Scientists from Singapore's Nanyang Technological University (NTU) have found a new way to treat dementia by sending electrical impulses to specific areas of the brain to enhance the growth of new brain cells.

The new treatment, known as deep brain stimulation, is a therapeutic procedure that is already used in some parts of the world to treat various neurological conditions such as tremors or dystonia, Xinhua reported.

NTU scientists have discovered that deep brain stimulation could also be used to enhance the growth of brain cells which mitigates the harmful effects of dementia-related conditions and improves short and long-term memory.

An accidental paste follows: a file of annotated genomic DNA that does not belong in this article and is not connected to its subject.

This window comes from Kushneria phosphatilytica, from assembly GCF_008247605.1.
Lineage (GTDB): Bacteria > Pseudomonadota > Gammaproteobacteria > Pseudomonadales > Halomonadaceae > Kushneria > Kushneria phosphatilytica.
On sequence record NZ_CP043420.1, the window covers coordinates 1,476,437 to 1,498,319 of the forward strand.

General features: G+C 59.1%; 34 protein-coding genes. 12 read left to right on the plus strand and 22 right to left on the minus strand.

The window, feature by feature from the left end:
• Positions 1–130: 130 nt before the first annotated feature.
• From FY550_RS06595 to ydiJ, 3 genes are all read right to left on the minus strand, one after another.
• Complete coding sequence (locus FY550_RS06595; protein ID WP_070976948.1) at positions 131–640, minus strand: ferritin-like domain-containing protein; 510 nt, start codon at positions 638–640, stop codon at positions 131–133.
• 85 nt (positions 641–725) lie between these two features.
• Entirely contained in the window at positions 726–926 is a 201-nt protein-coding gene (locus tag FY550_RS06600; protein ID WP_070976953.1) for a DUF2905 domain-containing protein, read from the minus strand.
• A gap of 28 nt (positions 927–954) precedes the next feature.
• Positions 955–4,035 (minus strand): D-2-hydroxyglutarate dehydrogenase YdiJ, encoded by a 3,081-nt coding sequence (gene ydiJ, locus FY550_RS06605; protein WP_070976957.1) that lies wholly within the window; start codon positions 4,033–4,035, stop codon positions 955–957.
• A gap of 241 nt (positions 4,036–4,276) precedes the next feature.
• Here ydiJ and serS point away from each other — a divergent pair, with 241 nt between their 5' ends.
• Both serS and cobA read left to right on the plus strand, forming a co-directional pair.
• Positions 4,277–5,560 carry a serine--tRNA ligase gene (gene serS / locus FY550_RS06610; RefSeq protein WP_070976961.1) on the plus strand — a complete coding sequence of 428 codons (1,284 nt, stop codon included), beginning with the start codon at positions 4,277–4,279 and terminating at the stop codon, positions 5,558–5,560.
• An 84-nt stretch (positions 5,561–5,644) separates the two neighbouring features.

Their research has shown that new brain cells, or neurons, can be formed by stimulating the front part of the brain which is involved in memory retention using minute amounts of electricity.

"The increase in brain cells reduces anxiety and depression and promotes improved learning, and boosts overall memory formation and retention," it said.

"Extensive studies have shown that rats' brains and memory systems are very similar to humans," said Assistant Professor Ajai Vyas from NTU 's School of Biological Sciences.

"The findings from the research clearly show the potential of enhancing the growth of brain cells using deep brain stimulation."

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